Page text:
On Christmas Day, some 6.8 million iOS and Android devices were activated -- a new record.
Before the iPhone hit, the mobile platform space was dominated by RIM, Windows Mobile, Symbian and WebOS. But since 2006, RIM’s market share has plunged from 37 percent to 10; Windows Mobile from 37 percent to 3; Symbian from 9 percent to 1; and Palm’s WebOS from 17 percent to 1.
The third player in the “retailification” of mobile is Amazon, which ¬– despite being based in Seattle Washington -- deliberately opened its tablet development lab less than one mile from Apple headquarters in Silicon Valley. The obvious reason for this is that Amazon wants to poach Apple for hardware talent, and wants to be within commuting distance for the engineers they successfully steal.
So as the market transitions from a low-margin hardware business to a massively profitable retail sales racket, control of the mobile industry is moving from everywhere to the center of Silicon Valley.
Another phenomenon discovered probably by accident is that users can get sucked into mobile eCommerce platforms by means of affinity with other products.
Many of these iPad users got there through a process of one-thing-leads-to-another. Most started out as iPhone users who also used Windows PCs. By the time the iPad came along, they had developed trust and affinity for Apple.
Google Wallet users are arriving by means of affinity developed for Google around Google Search, Gmail and other online services that made people feel warm-and-fuzzy about trusting Google with their money.
I also believe that Google+ will prove to be a gateway drug to mobile eCommerce.
Recent data suggests that Google's social service is adding more than 600,000 users per day. The service is still in its infancy, yet is growing an order of magnitude faster than Facebook, Twitter or any other social network ever did.
Google is integrating other services, such as Gmail, Search, Reader, YouTube and many others at an unprecedented clip. All Google Roads lead to Google+. And soon enough, I believe, Google+ will lead users to mobile eCommerce -- not only on Android devices but also on iOS ones as well.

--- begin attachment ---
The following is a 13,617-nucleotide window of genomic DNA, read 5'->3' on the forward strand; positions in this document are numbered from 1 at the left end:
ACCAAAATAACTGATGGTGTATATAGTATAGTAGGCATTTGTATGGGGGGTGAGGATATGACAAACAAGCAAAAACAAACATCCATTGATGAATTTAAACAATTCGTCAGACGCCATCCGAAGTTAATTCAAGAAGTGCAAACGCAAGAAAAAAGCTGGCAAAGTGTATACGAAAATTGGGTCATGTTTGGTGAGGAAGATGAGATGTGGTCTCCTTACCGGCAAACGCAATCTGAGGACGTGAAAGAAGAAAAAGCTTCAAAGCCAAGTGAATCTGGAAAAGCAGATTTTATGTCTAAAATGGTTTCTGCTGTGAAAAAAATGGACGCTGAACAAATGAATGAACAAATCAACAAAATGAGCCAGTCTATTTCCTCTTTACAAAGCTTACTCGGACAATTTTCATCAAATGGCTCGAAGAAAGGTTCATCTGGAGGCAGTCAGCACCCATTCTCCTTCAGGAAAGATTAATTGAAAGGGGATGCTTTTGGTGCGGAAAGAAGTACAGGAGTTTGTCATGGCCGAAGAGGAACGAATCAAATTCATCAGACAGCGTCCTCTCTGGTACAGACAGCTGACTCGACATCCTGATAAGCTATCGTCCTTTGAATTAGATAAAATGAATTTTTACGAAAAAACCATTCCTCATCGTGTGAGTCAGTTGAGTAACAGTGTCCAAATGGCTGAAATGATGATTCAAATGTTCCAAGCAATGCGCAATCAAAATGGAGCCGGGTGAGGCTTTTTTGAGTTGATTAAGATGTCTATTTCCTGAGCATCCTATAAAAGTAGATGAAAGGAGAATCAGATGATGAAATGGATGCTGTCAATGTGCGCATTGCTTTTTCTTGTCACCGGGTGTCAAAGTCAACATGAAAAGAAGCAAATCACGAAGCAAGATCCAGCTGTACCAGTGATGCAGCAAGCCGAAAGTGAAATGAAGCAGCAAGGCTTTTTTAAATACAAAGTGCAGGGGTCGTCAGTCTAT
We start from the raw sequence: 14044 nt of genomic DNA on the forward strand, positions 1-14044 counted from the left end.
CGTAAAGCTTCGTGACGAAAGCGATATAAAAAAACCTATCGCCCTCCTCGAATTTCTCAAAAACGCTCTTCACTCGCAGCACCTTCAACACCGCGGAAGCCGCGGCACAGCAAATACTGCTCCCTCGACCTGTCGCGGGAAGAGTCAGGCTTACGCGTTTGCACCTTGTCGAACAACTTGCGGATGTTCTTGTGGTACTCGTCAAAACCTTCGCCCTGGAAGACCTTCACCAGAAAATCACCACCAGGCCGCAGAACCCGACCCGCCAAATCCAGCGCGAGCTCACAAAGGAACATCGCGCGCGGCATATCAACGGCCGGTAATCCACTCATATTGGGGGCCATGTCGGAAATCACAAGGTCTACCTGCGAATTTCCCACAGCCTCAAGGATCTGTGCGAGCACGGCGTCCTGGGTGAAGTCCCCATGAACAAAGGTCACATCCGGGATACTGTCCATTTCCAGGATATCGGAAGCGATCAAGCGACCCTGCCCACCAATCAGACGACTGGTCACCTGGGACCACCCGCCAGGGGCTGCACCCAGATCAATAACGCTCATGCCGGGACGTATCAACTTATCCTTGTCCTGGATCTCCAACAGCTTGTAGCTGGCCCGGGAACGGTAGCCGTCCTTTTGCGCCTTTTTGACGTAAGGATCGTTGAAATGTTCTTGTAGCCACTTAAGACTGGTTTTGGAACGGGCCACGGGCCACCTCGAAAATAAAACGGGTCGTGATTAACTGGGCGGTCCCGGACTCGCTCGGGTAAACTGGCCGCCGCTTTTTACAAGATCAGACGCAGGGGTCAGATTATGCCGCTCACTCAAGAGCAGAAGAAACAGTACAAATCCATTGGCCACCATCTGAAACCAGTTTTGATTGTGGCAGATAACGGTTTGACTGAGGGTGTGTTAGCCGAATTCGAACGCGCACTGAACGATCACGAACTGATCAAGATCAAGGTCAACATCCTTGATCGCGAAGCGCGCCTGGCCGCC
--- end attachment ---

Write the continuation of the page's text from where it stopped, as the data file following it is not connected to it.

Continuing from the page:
Although there are far more smart phones in the world, and all web sites including eCommerce sites get more mobile traffic from phones rather than tablets, it's on tablets where the majority of actual mobile purchases are taking place.
And in this sense, iPhones and Android phones are serving as gateway drugs to respective iOS and Android tablets, which is where the serious money is being spent.
Likewise, Amazon pushed hard to make its original line of eBook readers popular, and to get lock-in through user investment in Kindle books. And the book-only Kindle is serving as a gateway drug to the Kindle Fire, from which everything on Amazon can be purchased -- even books!
Why is this important? Because companies that don’t have a wide range of products and services that gain user familiarity and trust will be placed at a huge disadvantage in the mobile eCommerce space. It’s going to be a winner-take-all market.
These three trends point to radical change in the mobile space. Phones and tablets are becoming a point-of-sale business controlled by Silicon Valley companies that gain user affinity via products that have nothing to do with mobility.
One of the ways around the issues of security and control that make some businesses wary of cloud computing is to build a private cloud -- one that remains within the corporate firewall and is wholly controlled internally. Private clouds also increase the agility of IT an organization's IT infrastructure and make it easier to roll out new technology projects. Download this eBook to get the facts behind the private cloud and learn how your organization can get started.